Book review: Treasures on Earth, by Wilson Carter

The GLBTRT has been reviewing books and movies in its newsletter since the early 1990s. Trace the evolution of queer publishing through these historic reviews. This review was originally published in Vol. 3, No 3 & 4 Spring/Summer 1991.

Carter, Wilson. Treasures on Earth. Alyson Publications, 1990. Paper. $8.95. (ISBN 1-55583-172-9) (Reprint of 1981 edition).

Gay photographer Willie Hickler is invited to join an expedition to Peru by an old friend. After arriving in South America, Willie meets, and gradually believes himself to be in love with Ernesto Mena, one of the Peruvian guides. Through occasional letters to his widowed sister-in-law and through Wilson’s use of a flash forward technique where Willie can dissect what had occurred in the past, the reader can follow the development of Willie’s affection for Ernesto and the resulting frustrations inherent in a one-sided relationship. This cross cultural relationship is fascinating to witness, as are the many issues dealt with by the author.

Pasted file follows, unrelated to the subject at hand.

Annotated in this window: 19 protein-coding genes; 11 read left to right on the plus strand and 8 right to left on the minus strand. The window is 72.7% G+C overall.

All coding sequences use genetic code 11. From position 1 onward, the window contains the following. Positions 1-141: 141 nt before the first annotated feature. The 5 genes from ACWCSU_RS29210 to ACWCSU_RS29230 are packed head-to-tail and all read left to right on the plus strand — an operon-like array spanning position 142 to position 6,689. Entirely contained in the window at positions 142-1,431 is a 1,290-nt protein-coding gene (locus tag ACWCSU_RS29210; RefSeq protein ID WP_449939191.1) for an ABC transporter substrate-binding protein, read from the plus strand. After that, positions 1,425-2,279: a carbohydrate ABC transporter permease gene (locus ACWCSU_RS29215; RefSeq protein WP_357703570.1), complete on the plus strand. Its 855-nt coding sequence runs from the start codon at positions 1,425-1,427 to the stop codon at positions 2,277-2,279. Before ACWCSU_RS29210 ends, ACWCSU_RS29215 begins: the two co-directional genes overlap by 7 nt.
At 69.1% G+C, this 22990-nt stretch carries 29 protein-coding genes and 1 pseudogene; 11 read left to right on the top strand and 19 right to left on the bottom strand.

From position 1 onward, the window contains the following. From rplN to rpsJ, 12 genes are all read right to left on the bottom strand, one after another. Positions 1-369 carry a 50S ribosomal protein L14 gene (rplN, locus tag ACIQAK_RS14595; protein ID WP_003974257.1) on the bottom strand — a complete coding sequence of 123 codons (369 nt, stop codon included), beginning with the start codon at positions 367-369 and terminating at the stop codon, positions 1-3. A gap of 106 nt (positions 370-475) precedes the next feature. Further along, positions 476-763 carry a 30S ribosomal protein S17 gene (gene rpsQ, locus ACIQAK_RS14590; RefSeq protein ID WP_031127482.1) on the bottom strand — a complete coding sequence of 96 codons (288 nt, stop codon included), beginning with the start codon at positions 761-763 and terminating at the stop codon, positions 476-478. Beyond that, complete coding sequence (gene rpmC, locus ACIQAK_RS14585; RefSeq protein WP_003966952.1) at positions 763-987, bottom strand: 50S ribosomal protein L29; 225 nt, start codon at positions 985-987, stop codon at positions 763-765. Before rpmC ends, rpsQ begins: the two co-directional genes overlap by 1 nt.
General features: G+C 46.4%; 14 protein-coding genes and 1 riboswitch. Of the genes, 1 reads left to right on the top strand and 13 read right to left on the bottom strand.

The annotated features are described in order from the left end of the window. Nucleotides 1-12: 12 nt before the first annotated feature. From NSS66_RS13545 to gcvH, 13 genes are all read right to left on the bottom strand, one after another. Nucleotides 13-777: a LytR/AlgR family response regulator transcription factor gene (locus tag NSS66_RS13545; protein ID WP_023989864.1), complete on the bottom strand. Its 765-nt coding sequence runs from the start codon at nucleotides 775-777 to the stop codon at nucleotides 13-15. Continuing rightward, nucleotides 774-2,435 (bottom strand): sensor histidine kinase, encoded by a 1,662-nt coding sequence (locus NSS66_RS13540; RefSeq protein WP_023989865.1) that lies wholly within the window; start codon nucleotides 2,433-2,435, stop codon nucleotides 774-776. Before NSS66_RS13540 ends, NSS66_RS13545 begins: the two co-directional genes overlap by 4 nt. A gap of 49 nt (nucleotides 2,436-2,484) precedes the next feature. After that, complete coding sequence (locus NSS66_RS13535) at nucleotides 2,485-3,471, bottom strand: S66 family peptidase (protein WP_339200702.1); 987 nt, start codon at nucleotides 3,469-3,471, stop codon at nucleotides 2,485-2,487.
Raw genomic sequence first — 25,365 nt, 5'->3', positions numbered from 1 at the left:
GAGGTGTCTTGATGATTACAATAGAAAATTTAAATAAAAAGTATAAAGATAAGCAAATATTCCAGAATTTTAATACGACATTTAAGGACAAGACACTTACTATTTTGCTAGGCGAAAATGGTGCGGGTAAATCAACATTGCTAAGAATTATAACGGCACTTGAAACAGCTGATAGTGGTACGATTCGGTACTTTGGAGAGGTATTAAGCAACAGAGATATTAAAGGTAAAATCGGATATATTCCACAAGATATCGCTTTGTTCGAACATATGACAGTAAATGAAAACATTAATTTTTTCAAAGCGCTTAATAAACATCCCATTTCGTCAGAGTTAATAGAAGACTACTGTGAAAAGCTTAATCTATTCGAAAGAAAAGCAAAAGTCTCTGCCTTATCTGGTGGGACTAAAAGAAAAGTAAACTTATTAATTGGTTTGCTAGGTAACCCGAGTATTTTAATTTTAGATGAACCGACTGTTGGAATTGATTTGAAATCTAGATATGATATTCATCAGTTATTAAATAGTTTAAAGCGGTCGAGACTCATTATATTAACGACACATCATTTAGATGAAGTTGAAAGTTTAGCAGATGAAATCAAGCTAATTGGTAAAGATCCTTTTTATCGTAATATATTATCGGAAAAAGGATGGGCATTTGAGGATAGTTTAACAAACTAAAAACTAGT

The novel begins in the year of the expedition, 1911, which enables the author to develop a more leisurely pace than most novels set in the present day, allowing for lush descriptions of the countryside, the characters, and the historical background needed to explain the novel’s setting.

Wilson’s use of the flash forward technique, which does show the reader a more mature Willie in an established relationship in 1926, causes several awkward passages, but nothing so severe as to distract from the overall effect of the novel.

Beautifully written, this is an unusual type of coming out story in that Willie already accepts his sexuality. His lesson is that others will accept it and him. That is the reader’s lesson as well.

Recommended for all public libraries with an audience for historical fiction.

Reviewed by T.R. Salvadori
Glassboro Public Library
Glassboro, New Jersey


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